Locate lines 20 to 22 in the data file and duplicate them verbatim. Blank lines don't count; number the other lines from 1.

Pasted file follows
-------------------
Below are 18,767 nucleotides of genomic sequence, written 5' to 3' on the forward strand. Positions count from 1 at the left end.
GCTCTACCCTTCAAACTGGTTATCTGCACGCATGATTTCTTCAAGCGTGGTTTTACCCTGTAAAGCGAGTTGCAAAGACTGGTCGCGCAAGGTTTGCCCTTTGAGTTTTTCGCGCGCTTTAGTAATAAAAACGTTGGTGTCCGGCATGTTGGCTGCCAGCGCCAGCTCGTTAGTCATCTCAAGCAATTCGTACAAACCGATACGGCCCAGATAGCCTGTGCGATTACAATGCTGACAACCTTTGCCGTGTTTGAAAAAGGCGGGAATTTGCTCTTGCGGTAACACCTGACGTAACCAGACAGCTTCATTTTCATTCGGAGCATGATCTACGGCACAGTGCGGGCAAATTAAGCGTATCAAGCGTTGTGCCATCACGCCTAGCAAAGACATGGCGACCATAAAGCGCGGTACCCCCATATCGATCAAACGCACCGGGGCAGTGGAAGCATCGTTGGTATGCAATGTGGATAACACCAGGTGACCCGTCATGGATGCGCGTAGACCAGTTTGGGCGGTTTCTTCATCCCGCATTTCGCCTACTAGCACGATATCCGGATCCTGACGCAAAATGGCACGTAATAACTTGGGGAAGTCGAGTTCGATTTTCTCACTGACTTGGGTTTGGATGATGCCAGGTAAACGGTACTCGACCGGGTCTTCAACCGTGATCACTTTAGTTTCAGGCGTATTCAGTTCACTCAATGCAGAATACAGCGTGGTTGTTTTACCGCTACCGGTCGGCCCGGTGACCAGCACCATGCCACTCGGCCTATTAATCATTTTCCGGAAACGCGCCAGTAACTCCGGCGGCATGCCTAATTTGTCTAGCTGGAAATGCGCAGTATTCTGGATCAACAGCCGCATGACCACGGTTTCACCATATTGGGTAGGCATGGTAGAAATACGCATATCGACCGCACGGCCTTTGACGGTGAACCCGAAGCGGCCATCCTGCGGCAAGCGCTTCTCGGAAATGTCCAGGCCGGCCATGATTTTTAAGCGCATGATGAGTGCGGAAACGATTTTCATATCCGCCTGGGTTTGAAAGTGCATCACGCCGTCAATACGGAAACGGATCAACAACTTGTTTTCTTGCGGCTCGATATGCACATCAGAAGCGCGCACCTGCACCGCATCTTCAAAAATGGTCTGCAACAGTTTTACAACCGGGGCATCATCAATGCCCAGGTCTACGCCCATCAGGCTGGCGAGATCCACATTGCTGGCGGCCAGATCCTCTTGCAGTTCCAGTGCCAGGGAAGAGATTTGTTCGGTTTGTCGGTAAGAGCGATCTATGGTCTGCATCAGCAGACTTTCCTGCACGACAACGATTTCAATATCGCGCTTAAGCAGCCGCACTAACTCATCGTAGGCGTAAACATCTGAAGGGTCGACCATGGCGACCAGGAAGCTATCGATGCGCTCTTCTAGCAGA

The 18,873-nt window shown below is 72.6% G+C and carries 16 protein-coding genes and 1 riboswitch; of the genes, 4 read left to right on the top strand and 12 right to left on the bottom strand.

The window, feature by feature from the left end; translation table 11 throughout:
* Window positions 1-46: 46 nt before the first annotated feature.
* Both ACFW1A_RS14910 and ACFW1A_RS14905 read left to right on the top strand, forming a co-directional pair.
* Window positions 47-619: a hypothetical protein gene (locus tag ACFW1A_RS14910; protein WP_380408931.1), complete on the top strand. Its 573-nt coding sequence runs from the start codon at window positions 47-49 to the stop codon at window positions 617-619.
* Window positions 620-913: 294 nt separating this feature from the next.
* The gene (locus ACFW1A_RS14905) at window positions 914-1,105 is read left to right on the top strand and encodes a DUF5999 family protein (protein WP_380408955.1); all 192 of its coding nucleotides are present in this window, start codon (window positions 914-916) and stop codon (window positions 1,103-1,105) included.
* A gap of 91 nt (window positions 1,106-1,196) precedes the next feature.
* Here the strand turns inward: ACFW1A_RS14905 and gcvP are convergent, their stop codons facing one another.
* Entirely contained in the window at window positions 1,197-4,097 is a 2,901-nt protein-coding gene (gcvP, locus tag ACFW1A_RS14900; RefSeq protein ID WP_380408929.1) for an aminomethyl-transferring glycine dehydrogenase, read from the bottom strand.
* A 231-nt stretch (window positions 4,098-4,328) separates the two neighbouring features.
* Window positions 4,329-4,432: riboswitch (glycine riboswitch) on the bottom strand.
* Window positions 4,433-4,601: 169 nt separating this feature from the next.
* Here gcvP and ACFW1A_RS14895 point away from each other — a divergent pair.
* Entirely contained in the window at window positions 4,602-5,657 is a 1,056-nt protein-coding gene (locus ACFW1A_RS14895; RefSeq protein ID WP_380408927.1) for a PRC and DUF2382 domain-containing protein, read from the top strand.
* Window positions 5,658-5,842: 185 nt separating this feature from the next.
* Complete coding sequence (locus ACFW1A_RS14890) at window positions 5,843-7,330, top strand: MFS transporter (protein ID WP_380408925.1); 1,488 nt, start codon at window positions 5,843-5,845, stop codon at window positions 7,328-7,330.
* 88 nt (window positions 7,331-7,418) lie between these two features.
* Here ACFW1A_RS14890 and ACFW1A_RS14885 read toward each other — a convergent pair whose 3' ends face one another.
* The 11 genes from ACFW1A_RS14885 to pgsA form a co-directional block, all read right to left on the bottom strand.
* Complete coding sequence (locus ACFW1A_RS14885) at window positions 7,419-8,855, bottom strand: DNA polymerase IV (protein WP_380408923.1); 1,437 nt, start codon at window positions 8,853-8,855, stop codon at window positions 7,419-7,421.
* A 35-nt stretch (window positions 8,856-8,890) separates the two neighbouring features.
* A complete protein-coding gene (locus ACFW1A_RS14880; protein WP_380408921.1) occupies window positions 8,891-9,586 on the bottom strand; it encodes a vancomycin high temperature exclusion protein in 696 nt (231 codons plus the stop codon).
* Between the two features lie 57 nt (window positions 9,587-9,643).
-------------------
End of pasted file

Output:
* 88 nt (window positions 7,331-7,418) lie between these two features.
* Here ACFW1A_RS14890 and ACFW1A_RS14885 read toward each other — a convergent pair whose 3' ends face one another.
* The 11 genes from ACFW1A_RS14885 to pgsA form a co-directional block, all read right to left on the bottom strand.